DMITRY KOSYNKIN / SCIENCE PHOTO LIBRARY DMITRY KOSYNKIN / SCIENCE PHOTO LIBRARY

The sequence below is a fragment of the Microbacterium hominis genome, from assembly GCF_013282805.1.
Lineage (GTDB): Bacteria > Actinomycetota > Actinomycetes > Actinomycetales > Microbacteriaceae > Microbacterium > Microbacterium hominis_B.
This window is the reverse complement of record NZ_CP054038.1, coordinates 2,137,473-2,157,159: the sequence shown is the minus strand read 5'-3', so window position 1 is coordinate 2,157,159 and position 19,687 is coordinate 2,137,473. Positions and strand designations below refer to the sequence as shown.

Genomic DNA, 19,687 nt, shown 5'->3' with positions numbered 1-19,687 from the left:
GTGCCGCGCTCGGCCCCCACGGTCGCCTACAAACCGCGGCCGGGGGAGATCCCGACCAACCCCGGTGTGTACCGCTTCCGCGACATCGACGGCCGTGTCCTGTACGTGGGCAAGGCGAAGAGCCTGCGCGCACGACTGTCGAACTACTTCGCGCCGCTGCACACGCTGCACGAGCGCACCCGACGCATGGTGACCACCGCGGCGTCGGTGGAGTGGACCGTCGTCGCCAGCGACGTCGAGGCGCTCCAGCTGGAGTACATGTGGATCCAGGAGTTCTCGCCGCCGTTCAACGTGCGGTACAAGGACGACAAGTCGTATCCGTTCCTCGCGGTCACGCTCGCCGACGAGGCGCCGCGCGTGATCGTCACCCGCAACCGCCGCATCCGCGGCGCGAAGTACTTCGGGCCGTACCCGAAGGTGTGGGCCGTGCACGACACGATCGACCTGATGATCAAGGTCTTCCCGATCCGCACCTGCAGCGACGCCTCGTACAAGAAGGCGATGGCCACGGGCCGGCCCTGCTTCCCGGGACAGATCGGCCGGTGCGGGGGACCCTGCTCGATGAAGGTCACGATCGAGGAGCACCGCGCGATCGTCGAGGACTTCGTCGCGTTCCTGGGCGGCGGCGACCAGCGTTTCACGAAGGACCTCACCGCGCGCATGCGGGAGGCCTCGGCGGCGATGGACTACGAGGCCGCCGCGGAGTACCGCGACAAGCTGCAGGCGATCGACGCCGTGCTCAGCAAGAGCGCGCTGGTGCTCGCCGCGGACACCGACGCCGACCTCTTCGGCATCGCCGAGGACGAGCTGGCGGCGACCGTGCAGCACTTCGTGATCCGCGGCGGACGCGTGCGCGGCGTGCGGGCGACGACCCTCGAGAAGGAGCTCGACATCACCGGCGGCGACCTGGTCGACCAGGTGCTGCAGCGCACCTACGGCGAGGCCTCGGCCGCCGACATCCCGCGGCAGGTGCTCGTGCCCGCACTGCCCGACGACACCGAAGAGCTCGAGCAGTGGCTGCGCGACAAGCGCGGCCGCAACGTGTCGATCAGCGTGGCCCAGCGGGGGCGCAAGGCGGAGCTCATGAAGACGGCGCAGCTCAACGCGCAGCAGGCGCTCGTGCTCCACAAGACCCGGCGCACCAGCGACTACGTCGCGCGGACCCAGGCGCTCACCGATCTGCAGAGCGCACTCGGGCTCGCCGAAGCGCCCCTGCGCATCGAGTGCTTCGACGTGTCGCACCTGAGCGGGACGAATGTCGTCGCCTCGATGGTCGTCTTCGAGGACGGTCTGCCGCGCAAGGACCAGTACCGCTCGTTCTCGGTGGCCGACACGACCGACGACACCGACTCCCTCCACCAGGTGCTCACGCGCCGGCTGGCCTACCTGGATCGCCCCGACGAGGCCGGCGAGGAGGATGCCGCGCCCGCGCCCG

Graphene produced from nanotubes. Artwork showing how graphene ribbons (top and background) can be produced by unzipping multi-walled carbon nanotubes (bottom and middle). Graphene is composed of a single layer of carbon atoms arranged in a honeycomb crystal lattice. It is both flexible and very strong and conducts electrons faster than silicon. It could one day replace silicon in applications such as nanometre (billionths of a metre) sized electronics, cheap and efficient solar panels, transparent display coatings and miniature sensors. Graphene was discovered by Andre Geim in 2004.
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